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Imported infectious disease and purpose of travel, Switzerland


Fenner, Lukas; Weber, Rainer; Steffen, Robert; Schlagenhauf, Patricia (2007). Imported infectious disease and purpose of travel, Switzerland. Emerging Infectious Diseases, 13(2):217-222.

Abstract

We evaluated the epidemiologic factors of patients seeking treatment for travel-associated illness from January 2004 through May 2005 at the University Hospital of Zurich. When comparing persons whose purpose of travel was visiting friends and relatives (VFR travelers; n = 121) with tourists and other travelers (n = 217), VFR travelers showed a distinct infectious disease and risk spectrum. VFR travelers were more likely to receive a diagnosis of malaria (adjusted odds ratio [OR] = 2.9, 95% confidence interval [CI] 1.2-7.3) or viral hepatitis (OR = 3.1, 95% CI 1.1-9) compared with other travelers but were less likely to seek pretravel advice (20% vs. 67%, p = 0.0001). However, proportionate rates of acute diarrhea were lower in VFR (173 vs. 364 per 1,000 ill returnees). Travel to sub-Saharan Africa contributed most to malaria in VFR travelers. In countries with large migrant populations, improved public health strategies are needed to reach VFR travelers.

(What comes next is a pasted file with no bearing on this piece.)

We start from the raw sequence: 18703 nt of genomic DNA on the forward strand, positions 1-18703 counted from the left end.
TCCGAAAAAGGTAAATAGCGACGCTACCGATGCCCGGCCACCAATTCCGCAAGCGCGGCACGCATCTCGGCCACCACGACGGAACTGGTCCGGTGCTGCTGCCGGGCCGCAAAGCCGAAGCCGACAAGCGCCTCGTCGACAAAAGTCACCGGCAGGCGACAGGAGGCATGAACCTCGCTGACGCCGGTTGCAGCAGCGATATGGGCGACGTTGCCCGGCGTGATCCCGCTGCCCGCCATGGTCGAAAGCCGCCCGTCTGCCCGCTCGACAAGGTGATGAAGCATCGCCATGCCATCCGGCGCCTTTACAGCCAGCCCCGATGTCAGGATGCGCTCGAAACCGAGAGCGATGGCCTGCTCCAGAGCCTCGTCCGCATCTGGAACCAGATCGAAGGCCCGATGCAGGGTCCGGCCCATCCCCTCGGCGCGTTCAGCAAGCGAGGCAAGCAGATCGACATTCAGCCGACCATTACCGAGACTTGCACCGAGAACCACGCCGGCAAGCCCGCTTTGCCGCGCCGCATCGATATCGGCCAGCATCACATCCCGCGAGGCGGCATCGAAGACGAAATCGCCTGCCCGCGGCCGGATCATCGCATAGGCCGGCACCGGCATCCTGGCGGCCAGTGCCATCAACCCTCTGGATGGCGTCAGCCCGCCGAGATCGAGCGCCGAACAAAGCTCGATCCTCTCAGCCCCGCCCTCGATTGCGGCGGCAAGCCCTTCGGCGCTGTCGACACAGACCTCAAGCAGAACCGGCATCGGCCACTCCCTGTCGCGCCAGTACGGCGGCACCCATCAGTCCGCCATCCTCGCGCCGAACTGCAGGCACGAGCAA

We evaluated the epidemiologic factors of patients seeking treatment for travel-associated illness from January 2004 through May 2005 at the University Hospital of Zurich. When comparing persons whose purpose of travel was visiting friends and relatives (VFR travelers; n = 121) with tourists and other travelers (n = 217), VFR travelers showed a distinct infectious disease and risk spectrum. VFR travelers were more likely to receive a diagnosis of malaria (adjusted odds ratio [OR] = 2.9, 95% confidence interval [CI] 1.2-7.3) or viral hepatitis (OR = 3.1, 95% CI 1.1-9) compared with other travelers but were less likely to seek pretravel advice (20% vs. 67%, p = 0.0001). However, proportionate rates of acute diarrhea were lower in VFR (173 vs. 364 per 1,000 ill returnees). Travel to sub-Saharan Africa contributed most to malaria in VFR travelers. In countries with large migrant populations, improved public health strategies are needed to reach VFR travelers.

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49 citations in Web of Science®
54 citations in Scopus®
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Additional indexing

Item Type:Journal Article, refereed, original work
Communities & Collections:04 Faculty of Medicine > Epidemiology, Biostatistics and Prevention Institute (EBPI)
Dewey Decimal Classification:610 Medicine & health
Language:English
Date:February 2007
Deposited On:30 Mar 2009 09:52
Last Modified:05 Apr 2016 13:09
Publisher:National Center for Infectious Diseases
ISSN:1080-6040
Official URL:http://www.cdc.gov/EID/content/13/2/217.htm
PubMed ID:17479882
Permanent URL: https://doi.org/10.5167/uzh-17496

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